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TR School Board Election: Republican Organization, Unions Are Top Campaign Contributors

Toms River Regional (TRRS) Board of Education headquarters. (Photo: Daniel Nee)

Toms River Regional (TRRS) Board of Education headquarters. (Photo: Daniel Nee)

Campaign contributions show labor unions and the local Republican club are among the major donors to Toms River school board candidates.

The largest contribution reported in the November 6 race for Toms River Regional School Board is $15,000 in contributions from the Toms River Republican Finance Committee to the Christopher Raimann and Jennifer Howe slate, running as Raimann/Howe: Transparency, Tradition, Truth.

The Raimann/Howe slate also reported a $5,000 contribution from the Committee to Elect Kelaher, Kubiel, Hill and Wittman. That committee is named, respectively, for the republican mayor and councilmen of Toms River. The other contribution named in the slate’s financial report required by the state is a $1,500 contribution from the New Jersey Education Association PAC of Trenton, the political action committee of the state teacher’s union.

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A portion of the recent campaign contribution report of the Raimann/Howe campaign, including a $1,000 contribution from NJEA PAC.

According to the campaign’s spending report received by the state November 5, the Raimann/Howe campaign has $24,250 in total reported contributions, the largest among the three slates running for two seats on the board.

There are six candidates running for two seats on the board, with three slates campaigning: Raimann/Howe; Joseph Nardini and Danielle LeBright as Working Together slate; and Robert Onofreitti and Erica Cirillo as the Children, Community First slate.

Raimann and Nardini are incumbents, while Onofreitti previously served on the board but was unsuccessful in his last re-election bid.

The Nardini/LeBright slate reported $16,483 in contributions. The largest ones include: $1,500 from Robert Shimko, union representative of IBEW Local 400 in Wall; $1,300 from local resident Lucille Burger; $1,000 from Frank Sadeghi of Morgan Engineering of Toms River; $1,000 from Plumbers and Pipefitters Union #9 of Englishtown; and $2,000 from Marlene & Mike Perlmutter and $1,000 from Lynn Perlmutter. Daniel Leonard, also a Toms River Regional School Board member, contributed $350 to the Nardini/LeBright campaign.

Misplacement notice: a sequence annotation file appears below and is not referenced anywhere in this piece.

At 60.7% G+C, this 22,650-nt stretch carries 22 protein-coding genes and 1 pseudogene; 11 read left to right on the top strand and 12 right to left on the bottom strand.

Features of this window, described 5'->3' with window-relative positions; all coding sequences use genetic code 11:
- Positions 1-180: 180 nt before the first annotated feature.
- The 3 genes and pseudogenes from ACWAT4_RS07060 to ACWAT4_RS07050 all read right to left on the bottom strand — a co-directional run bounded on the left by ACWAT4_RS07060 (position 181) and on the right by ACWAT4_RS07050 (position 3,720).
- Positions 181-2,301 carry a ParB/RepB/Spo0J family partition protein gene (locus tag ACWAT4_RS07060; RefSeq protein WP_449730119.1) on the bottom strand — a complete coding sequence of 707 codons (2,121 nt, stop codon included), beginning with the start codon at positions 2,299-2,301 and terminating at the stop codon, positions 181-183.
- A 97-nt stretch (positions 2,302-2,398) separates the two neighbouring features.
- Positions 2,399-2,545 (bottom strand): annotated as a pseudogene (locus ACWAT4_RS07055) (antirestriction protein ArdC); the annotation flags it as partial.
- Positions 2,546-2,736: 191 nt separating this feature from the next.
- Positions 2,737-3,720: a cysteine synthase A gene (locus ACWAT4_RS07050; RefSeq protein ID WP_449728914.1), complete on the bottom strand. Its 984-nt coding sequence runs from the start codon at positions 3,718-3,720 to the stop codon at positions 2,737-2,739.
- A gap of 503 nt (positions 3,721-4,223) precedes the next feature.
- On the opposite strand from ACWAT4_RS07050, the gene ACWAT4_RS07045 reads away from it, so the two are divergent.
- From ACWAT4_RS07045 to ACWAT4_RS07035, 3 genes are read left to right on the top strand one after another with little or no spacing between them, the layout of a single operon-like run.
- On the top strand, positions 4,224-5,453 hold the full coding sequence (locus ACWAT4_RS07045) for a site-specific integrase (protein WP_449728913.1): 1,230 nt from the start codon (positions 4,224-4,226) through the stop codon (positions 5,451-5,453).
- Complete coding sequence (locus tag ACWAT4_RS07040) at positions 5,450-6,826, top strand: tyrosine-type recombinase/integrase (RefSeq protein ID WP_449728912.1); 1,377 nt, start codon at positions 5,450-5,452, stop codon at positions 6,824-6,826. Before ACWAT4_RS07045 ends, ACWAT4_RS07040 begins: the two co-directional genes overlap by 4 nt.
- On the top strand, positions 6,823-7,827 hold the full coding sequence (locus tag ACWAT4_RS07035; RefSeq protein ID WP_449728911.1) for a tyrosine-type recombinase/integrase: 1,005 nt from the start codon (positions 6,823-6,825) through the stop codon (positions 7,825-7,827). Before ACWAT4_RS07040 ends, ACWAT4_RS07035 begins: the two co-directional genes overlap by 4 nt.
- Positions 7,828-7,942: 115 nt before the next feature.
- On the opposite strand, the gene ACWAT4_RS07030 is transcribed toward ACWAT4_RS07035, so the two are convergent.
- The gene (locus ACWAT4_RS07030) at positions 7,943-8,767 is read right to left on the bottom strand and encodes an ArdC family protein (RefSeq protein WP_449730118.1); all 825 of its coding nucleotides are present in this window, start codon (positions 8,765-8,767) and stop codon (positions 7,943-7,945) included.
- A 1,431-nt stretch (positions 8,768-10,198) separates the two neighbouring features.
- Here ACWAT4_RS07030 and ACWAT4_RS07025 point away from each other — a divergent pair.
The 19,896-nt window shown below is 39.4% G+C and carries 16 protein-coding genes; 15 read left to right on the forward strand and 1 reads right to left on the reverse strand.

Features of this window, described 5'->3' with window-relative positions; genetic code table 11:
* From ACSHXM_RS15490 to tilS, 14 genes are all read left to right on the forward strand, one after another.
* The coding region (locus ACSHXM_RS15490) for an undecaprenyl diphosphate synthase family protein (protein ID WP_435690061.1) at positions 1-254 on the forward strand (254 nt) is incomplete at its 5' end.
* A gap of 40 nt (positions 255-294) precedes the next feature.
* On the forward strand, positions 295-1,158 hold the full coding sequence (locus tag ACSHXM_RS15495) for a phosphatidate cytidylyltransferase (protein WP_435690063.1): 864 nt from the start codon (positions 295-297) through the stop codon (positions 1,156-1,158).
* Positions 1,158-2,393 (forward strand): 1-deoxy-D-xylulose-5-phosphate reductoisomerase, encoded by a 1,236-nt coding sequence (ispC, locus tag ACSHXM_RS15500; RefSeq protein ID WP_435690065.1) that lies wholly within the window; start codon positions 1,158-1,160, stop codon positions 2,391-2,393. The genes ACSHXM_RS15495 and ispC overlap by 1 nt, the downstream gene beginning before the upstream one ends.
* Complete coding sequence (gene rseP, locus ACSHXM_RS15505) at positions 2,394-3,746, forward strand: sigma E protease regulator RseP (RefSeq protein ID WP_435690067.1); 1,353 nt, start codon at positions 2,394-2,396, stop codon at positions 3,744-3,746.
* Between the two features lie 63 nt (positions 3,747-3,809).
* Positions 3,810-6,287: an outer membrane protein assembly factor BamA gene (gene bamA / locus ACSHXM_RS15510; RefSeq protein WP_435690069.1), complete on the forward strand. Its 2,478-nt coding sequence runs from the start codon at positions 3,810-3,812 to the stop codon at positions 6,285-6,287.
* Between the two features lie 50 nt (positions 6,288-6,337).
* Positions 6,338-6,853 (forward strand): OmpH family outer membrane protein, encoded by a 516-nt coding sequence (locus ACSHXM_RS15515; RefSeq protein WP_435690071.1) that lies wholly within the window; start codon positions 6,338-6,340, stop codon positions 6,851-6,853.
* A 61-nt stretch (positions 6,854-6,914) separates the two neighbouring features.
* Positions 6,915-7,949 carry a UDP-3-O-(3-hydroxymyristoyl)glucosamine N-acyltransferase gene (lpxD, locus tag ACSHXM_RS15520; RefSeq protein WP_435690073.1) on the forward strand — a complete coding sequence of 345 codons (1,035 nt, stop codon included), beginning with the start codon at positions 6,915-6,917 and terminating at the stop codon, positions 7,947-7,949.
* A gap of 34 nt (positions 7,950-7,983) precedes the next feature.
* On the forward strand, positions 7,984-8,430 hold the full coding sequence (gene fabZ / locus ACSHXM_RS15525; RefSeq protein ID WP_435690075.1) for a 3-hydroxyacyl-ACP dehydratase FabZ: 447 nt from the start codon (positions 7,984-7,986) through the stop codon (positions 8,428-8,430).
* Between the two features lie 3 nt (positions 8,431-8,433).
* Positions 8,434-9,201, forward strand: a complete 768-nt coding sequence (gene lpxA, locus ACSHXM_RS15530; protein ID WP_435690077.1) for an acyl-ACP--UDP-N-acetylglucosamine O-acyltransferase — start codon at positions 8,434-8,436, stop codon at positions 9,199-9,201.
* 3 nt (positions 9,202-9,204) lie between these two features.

The Onofreitti/Cirillo slate filed no contribution documents as their contributions did not total enough to be reported through those forms, Onofreitti said.

He said he spoke with the state ELEC division directly to verify his reporting, and was told “because my contributions are not going to go over $9,625 … And none of my donations are over $300. The first document that I filed I had to attest that I would not go over that amount, and I most certainly did not.”

The race for Toms River school board comes amid an ethics complaint one board member filed against another — with Raimann saying Leonard has been leaking information from executive committees, according to the Asbury Park Press article, with Raimann becoming the subject of an ethics complaint himself.

Also, Raimann and Nardini are former runningmates, but instead are running opposing slates — with Nardini criticizing Raimann’s campaign literature as untruthful about the two men’s voting on school board issues.

The school district is also facing major financial decisions after the state announced a heavy cut to state aid over several years. The district is also planning for a January referendum to pay for repairs and upgrades to its aging infrastructure.

More about the TRBOE candidates:

Raimann, a supervisor in the county sheriff’s office who also has two children in the school district, is seeking his second term. He is joined by Jennifer Howe, a parent of six children, five of whom currently attend Toms River Regional, and is a regular speaker and attendee at school board meetings.

Nardini, also seeking his second term, is joined by LeBright, who served for 11 years on the Cedar Grove Elementary School Parent-Teacher Organization. Nardini is a 45-year resident of Toms River, and current board vice president.

Onofreitti, a local business owner, was first elected in 2014 along with members of what was then known as the “Clean Slate Team.” Last year he sought re-election alongside Cirillo, who is an advocate for special education students and  vice president of the Toms River schools Special Education Inspire Board.

The seats are full, three-year terms.


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